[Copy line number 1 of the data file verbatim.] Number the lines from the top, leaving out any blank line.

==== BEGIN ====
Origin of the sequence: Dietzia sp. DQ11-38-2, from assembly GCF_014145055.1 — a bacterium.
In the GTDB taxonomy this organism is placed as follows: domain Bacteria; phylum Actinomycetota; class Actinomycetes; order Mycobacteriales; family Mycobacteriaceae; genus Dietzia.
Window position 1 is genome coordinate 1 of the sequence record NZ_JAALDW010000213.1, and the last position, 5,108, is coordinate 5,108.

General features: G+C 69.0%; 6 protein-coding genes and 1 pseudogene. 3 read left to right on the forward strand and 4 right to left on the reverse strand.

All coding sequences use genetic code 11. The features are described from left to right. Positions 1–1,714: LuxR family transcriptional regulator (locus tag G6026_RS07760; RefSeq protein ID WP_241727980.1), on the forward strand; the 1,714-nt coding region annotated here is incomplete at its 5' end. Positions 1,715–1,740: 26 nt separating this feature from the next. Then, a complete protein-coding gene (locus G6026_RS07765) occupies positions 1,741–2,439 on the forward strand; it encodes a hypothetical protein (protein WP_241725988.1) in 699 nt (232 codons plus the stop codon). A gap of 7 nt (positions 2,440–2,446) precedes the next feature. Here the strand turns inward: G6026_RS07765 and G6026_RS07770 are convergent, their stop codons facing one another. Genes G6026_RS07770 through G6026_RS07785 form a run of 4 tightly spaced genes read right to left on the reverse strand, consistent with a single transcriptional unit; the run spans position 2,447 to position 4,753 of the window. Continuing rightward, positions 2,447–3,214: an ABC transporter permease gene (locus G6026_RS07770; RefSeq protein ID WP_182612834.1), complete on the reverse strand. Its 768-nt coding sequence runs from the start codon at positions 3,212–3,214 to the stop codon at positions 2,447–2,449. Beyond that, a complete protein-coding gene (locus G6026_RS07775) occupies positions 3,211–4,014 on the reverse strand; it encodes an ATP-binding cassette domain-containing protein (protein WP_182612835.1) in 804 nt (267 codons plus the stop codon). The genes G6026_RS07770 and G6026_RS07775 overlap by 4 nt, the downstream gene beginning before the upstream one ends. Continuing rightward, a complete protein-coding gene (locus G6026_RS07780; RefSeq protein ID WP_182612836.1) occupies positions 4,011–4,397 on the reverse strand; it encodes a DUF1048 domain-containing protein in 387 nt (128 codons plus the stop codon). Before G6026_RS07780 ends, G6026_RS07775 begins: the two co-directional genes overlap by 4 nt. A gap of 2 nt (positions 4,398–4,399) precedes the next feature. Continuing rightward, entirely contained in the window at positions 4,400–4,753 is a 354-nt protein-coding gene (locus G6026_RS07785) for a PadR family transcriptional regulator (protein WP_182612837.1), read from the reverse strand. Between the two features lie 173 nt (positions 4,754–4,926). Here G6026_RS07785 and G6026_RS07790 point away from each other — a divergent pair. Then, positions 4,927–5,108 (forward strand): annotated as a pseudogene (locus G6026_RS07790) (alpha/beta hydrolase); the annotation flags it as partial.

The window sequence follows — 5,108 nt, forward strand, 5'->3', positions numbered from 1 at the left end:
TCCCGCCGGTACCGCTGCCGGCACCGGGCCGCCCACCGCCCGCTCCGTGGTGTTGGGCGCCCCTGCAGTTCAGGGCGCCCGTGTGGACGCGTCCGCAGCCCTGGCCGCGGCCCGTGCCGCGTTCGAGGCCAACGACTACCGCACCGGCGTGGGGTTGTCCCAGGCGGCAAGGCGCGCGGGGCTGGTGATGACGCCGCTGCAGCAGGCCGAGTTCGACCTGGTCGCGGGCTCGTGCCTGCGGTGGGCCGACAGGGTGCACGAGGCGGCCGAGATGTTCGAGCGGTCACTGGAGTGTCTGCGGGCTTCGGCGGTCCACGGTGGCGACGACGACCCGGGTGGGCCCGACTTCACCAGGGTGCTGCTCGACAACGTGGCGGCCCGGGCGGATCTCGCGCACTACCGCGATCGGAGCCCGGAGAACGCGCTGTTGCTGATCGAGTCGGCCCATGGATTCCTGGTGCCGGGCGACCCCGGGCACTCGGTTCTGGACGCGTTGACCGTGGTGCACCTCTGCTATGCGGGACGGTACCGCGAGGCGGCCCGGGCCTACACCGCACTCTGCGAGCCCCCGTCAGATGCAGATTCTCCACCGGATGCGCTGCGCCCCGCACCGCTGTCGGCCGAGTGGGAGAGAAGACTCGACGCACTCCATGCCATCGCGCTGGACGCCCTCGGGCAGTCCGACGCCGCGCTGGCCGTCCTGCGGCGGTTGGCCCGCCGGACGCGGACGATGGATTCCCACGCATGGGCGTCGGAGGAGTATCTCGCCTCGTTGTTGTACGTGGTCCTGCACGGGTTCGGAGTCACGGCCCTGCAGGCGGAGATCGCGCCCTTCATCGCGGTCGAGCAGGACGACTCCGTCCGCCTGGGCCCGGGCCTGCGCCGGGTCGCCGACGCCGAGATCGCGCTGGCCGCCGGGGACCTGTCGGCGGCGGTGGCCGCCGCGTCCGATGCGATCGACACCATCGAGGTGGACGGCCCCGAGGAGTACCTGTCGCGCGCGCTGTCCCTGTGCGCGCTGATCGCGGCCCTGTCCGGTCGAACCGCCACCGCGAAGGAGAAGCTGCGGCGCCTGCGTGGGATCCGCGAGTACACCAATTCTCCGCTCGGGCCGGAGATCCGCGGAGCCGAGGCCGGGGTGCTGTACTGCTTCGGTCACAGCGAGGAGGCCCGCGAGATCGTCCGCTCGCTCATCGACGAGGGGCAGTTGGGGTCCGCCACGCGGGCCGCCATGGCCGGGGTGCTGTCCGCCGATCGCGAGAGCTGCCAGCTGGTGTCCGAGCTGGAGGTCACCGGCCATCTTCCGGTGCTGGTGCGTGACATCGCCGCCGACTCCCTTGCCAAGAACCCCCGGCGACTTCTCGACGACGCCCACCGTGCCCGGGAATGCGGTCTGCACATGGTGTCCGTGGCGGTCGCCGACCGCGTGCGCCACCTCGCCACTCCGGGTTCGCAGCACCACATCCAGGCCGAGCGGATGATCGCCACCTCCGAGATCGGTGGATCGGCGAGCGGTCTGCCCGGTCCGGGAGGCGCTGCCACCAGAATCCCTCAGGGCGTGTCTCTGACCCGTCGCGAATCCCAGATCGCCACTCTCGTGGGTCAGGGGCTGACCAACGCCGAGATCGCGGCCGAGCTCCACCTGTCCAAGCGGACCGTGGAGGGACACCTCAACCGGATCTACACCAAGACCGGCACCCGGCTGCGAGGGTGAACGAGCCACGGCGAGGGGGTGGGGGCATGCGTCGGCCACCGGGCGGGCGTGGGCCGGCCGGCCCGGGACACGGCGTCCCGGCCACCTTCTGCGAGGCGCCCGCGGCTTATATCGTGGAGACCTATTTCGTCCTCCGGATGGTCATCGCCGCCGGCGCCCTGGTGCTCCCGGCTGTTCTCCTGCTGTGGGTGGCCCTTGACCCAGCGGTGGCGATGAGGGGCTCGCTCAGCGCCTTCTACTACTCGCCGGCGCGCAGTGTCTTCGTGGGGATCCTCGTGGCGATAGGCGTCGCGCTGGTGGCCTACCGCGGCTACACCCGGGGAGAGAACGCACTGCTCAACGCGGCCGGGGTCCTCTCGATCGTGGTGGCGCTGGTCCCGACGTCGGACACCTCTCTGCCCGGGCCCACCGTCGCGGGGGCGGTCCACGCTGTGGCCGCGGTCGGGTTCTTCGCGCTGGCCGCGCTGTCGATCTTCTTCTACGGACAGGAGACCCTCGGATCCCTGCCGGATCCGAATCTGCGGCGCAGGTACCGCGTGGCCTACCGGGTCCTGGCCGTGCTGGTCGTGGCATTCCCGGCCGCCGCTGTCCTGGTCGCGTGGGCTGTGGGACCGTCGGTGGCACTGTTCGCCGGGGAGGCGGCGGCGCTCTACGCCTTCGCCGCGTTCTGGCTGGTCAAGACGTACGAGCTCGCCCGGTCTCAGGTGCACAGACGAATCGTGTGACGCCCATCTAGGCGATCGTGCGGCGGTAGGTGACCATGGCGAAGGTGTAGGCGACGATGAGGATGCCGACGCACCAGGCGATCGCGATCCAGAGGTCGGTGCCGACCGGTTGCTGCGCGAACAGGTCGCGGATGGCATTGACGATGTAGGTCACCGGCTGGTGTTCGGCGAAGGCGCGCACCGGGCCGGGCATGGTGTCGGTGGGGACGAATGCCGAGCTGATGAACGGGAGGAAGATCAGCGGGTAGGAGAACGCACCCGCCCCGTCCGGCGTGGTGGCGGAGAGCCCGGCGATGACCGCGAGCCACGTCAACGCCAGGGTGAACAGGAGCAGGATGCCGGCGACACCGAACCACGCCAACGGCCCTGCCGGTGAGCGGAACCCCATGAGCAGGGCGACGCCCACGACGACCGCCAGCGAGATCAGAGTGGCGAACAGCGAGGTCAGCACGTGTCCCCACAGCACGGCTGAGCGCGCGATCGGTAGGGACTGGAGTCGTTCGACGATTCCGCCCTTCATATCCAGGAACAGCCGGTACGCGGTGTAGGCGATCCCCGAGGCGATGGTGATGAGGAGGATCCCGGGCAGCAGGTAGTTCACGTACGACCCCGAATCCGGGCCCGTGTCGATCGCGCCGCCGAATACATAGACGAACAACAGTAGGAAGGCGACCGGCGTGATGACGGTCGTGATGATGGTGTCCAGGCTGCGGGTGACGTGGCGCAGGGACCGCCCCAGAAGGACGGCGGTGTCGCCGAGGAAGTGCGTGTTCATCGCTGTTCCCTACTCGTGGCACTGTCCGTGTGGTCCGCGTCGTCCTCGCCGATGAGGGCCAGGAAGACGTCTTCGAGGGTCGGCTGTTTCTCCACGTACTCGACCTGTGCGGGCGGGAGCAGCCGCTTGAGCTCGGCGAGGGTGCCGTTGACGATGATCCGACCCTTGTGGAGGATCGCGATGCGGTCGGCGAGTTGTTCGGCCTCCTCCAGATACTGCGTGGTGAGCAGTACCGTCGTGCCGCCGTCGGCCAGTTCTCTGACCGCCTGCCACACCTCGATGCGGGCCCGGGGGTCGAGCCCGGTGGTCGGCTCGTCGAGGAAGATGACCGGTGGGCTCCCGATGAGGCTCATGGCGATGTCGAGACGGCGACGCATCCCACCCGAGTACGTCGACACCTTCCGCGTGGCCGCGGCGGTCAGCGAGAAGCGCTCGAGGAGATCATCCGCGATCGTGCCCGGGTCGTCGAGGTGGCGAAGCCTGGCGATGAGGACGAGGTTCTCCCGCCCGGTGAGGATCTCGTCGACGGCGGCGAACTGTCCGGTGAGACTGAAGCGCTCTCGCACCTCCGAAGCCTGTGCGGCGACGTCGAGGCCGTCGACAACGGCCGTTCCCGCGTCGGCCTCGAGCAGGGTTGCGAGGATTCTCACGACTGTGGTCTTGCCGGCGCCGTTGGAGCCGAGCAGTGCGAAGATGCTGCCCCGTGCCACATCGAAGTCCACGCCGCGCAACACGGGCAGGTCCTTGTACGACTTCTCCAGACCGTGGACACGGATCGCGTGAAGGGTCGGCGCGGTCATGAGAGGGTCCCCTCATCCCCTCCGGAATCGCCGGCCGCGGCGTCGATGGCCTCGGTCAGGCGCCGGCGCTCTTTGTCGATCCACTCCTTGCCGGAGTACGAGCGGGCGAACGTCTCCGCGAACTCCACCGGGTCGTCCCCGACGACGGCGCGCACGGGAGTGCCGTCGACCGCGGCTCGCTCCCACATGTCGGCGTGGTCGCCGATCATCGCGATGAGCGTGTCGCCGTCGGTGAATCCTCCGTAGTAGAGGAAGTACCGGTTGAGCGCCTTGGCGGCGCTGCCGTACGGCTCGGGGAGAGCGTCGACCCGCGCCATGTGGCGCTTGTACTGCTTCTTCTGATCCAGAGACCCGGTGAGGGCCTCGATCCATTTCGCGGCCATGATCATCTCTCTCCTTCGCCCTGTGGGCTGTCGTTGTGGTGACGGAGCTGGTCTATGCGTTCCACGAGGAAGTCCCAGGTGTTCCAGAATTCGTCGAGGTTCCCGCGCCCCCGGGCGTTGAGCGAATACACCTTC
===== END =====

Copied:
Origin of the sequence: Dietzia sp. DQ11-38-2, from assembly GCF_014145055.1 — a bacterium.